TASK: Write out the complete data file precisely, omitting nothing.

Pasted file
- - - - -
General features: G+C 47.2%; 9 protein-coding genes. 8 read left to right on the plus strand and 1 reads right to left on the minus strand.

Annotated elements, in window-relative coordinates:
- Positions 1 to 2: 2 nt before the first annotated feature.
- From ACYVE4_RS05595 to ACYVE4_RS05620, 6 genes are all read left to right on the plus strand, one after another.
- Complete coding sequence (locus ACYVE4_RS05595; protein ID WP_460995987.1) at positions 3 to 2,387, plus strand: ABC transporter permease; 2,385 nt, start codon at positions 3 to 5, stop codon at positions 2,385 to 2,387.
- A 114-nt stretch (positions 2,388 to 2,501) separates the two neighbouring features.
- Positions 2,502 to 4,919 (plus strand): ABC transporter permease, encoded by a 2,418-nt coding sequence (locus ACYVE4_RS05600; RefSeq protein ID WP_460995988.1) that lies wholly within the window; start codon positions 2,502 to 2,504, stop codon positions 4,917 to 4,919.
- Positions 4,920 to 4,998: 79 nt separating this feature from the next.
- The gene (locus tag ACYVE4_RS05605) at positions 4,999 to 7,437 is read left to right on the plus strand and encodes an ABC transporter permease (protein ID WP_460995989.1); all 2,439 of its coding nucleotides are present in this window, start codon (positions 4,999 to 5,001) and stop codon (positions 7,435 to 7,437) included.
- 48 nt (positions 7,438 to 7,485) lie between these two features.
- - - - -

General features: G+C 47.2%; 9 protein-coding genes. 8 read left to right on the plus strand and 1 reads right to left on the minus strand.

Annotated elements, in window-relative coordinates:
- Positions 1 to 2: 2 nt before the first annotated feature.
- From ACYVE4_RS05595 to ACYVE4_RS05620, 6 genes are all read left to right on the plus strand, one after another.
- Complete coding sequence (locus ACYVE4_RS05595; protein ID WP_460995987.1) at positions 3 to 2,387, plus strand: ABC transporter permease; 2,385 nt, start codon at positions 3 to 5, stop codon at positions 2,385 to 2,387.
- A 114-nt stretch (positions 2,388 to 2,501) separates the two neighbouring features.
- Positions 2,502 to 4,919 (plus strand): ABC transporter permease, encoded by a 2,418-nt coding sequence (locus ACYVE4_RS05600; RefSeq protein ID WP_460995988.1) that lies wholly within the window; start codon positions 2,502 to 2,504, stop codon positions 4,917 to 4,919.
- Positions 4,920 to 4,998: 79 nt separating this feature from the next.
- The gene (locus tag ACYVE4_RS05605) at positions 4,999 to 7,437 is read left to right on the plus strand and encodes an ABC transporter permease (protein ID WP_460995989.1); all 2,439 of its coding nucleotides are present in this window, start codon (positions 4,999 to 5,001) and stop codon (positions 7,435 to 7,437) included.
- 48 nt (positions 7,438 to 7,485) lie between these two features.